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Dec 07, 2021 / in Learning Experiments Chemistry
Your school laboratory has a lot of chemical compounds to work with. Many of them are solid salts used for various reasons. If you are to be a good chemist or at least want to score some fame in the chemistry lab, then you have to be able to identify various compounds by the color of salts.
The thing is, many of the school laboratory salts are not much to look at ‒ just white powders. But a few important ones have very distinct colors and/or textures. It would be quite humiliating not being able to name them at a glance! Fear not, Labkafe Learning Center is here with a guide to identify common salts by color.
A word of warning, though. This is in no way a perfect idea of identifying a chemical compound ‒ for that, you need tests like the salt analysis .
A very good question! Why does anything have color? We could write a whole book on it (actually there are multiple books written on the subject of atomic spectroscopy, the subject of studying colors of things). But we don’t have that much space here, nor do you have the time. So, here’s the absurdly simplified version of how salts get their color.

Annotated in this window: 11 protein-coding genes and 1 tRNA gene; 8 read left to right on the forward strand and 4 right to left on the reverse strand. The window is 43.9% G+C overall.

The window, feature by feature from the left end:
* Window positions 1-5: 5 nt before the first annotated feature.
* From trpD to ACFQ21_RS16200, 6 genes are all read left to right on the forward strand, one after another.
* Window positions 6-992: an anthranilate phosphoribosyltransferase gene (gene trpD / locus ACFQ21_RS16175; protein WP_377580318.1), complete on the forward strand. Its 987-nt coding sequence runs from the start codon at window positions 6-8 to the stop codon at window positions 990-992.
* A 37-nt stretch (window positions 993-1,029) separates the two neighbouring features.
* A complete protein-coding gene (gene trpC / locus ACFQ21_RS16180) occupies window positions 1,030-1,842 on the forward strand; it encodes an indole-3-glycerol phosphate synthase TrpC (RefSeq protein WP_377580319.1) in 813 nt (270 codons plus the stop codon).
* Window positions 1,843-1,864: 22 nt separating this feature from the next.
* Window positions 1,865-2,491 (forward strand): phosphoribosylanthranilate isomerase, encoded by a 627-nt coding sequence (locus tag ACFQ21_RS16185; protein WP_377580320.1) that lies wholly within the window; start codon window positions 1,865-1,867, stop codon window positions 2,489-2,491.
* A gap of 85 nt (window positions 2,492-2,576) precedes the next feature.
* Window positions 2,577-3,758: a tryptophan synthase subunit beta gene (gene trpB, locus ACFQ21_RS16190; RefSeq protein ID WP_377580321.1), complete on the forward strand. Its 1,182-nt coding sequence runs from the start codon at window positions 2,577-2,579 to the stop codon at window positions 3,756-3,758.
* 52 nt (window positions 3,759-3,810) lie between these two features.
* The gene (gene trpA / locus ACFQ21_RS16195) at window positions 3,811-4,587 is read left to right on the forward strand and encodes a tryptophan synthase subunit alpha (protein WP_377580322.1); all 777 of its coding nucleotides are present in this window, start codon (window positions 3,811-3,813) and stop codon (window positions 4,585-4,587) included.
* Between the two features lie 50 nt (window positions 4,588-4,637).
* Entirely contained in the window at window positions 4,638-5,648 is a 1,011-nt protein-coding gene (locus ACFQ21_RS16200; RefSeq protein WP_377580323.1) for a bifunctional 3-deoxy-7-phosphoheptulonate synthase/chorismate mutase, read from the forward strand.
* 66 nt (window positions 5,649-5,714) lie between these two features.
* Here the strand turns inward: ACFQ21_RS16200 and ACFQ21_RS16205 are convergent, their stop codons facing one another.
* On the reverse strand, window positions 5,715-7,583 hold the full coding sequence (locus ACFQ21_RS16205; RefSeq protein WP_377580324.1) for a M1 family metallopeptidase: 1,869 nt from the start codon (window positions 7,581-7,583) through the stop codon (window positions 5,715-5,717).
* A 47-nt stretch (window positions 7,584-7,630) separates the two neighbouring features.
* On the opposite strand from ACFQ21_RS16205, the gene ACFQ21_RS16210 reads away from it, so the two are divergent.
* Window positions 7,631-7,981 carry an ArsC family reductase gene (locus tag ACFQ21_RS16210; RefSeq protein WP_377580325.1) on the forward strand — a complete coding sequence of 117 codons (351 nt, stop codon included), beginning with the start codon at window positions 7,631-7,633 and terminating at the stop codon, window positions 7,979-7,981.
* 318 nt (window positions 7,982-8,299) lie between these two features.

How do we see colors? They are nothing but different wavelengths of light. When some light falls on any object, it absorbs some of it and reflects the rest. That is how we see an object. That part that got reflected is what we see, those particular wavelengths that the substance didn’t eat up. And we call that the color of that object. For example, a blue salt eats up all other colors but reflects only the blue waves of light, so we think the salt is blue.
Now the question comes, why does a substance absorb only some parts of light? The answer lies deep in the movement of electrons of the ions that make up a compound. Simply put, electrons are not very calm people and they keep hopping around in different orbits. Have you ever hopped around? Then you know it requires a great deal of energy. Electrons, too, require energy to jump from one orbit to another. And light is a ready-made energy source available to them most of the time, so they eat it up in volumes!